Bella Stitt, LMFT
Being a parent these days is no easy task. With the abundance of negative outside forces, raising a child with a healthy self-esteem and the self-reliance that will be crucial later in life is more difficult than ever. Fortunately, there are five components you can put into place right now to help your children develop into happy, confident adults.
Practice Firm Yet Fair Discipline
As angry as you find yourself when your children misbehave, it’s important to speak in a low, firm voice, while focusing on their behavior being bad, not the children themselves. Additionally, before disciplining your children, make sure they understand why they’re being punished, are aware of your expectations, and know how they should be behaving instead. For example, instead of demanding that they “stop whining,” say, “please speak clearly so that I can understand what you are trying to say.”
Develop Their Self-Esteem
If you should notice your child having thoughts or expectations about themselves or others that are incorrect or unrealistic, correct their way of thinking as soon as possible in order to avoid these inaccurate perceptions from becoming a reality for your child. Try to also allow for opportunities where your children can experiment and find out what they enjoy, like and are good at…without the constant pressure of competing to win. Supporting them in activities and talents that are in line with their strengths can facilitate the development of their self-esteem and personality, and you may also get them thinking about who they want to be when they grow up.
Set a Good Example
Be sure to work on your own self-esteem, since being excessively harsh on yourself can result in your child mirroring your way of thinking. Furthermore, react to problems in an optimistic, solution-focused way, which teaches children that problems are short-term and can be dealt with. If you do find yourself acting in ways that aren’t ideal or saying things in anger, own your mistake and ask for forgiveness. Admitting mistakes and being accountable will show your children that it is okay not to be perfect and that taking responsibility for your actions is essential.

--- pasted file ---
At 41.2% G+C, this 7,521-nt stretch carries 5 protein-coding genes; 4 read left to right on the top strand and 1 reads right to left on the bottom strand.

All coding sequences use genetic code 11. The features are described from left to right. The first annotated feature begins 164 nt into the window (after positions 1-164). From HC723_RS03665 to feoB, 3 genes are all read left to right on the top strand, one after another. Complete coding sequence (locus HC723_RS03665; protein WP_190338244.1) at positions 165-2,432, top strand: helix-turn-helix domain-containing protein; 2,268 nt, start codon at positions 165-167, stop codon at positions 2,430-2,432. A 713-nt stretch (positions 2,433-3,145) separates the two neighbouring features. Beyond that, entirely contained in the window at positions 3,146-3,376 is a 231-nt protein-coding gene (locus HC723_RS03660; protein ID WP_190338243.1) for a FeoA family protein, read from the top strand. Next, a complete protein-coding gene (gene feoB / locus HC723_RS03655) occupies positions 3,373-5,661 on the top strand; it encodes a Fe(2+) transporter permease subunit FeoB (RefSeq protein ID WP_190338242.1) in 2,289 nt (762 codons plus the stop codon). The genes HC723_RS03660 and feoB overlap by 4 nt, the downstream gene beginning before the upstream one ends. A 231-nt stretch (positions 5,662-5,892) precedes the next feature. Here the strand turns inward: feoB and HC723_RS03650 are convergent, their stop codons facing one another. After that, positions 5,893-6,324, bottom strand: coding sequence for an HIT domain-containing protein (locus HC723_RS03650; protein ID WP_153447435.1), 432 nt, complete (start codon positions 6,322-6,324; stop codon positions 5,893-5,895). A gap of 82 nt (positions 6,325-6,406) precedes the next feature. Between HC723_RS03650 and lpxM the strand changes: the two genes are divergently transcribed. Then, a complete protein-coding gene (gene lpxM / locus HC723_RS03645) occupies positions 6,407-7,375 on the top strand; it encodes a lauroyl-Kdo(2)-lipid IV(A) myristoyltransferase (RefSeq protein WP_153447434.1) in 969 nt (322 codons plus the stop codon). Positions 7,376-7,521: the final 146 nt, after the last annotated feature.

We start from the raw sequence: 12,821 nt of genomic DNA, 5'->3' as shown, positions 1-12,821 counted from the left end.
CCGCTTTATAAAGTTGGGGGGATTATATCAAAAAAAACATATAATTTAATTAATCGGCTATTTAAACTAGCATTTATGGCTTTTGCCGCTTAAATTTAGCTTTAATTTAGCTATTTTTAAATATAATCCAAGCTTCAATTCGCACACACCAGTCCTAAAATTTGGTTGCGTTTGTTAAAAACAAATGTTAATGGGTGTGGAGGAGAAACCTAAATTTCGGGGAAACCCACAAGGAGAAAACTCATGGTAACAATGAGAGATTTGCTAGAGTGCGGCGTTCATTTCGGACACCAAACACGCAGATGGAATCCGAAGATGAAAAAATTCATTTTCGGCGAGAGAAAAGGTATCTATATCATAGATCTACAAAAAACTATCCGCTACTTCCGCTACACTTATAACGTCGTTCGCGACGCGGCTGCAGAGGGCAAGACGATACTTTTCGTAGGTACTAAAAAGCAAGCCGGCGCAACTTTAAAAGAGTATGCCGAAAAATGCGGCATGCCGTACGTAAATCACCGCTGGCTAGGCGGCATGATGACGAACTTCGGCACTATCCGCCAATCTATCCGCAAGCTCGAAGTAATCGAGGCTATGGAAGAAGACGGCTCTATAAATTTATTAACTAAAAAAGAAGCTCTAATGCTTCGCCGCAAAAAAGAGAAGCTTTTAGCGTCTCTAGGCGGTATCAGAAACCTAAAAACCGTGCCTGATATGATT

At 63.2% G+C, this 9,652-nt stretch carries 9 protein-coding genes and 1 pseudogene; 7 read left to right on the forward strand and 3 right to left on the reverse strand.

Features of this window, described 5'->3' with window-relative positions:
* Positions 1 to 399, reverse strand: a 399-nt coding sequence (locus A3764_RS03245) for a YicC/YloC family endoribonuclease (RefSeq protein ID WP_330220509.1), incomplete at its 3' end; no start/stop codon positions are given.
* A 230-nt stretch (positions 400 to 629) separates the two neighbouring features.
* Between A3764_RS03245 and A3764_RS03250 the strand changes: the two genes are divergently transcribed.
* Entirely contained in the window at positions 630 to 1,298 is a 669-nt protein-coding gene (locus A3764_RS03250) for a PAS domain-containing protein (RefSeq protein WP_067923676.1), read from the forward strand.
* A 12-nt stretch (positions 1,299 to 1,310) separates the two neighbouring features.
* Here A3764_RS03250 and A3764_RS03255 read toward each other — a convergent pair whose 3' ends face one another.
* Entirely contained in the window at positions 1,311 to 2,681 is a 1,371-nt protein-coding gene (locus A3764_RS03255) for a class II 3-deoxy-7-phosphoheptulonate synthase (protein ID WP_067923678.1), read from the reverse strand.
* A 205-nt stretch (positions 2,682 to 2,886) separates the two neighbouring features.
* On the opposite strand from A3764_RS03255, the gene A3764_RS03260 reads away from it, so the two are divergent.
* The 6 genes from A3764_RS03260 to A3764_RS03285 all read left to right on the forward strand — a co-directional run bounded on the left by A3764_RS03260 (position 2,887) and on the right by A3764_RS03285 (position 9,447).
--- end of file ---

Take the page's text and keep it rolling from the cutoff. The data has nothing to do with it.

Motivate Them with Praise
Praise your children for their willingness, intention and effort, not just for a job well done. Praise children when you see them making good choices as well. It’s important to reward good behaviors by recognizing specific things that you liked. For example, you might tell them, “I’m proud of you for making a good choice, and deciding to do your homework before asking me if you can play with your friends.”
Help Your Children Manage Stress
Help your child develop healthy ways of coping with stress by being sympathetic and understanding. When you observe your child struggling, identify the feelings they may be experiencing with a sympathetic statement such as, “It’s upsetting and frustrating to have your friends cancel on plans that were made, especially since you were really looking forward to them.” This allows your child to feel supported by you, helps alleviate negative feelings and frustrations, and allows them to become more aware of (and therefore better able to communicate) their feelings.
Being effective parents requires love, attention, and complete dedication. Expressing your feelings to your children, especially in regards to how much you care about and love them, can not only support healthy development of your child but also help you to form a lasting bond with your children.
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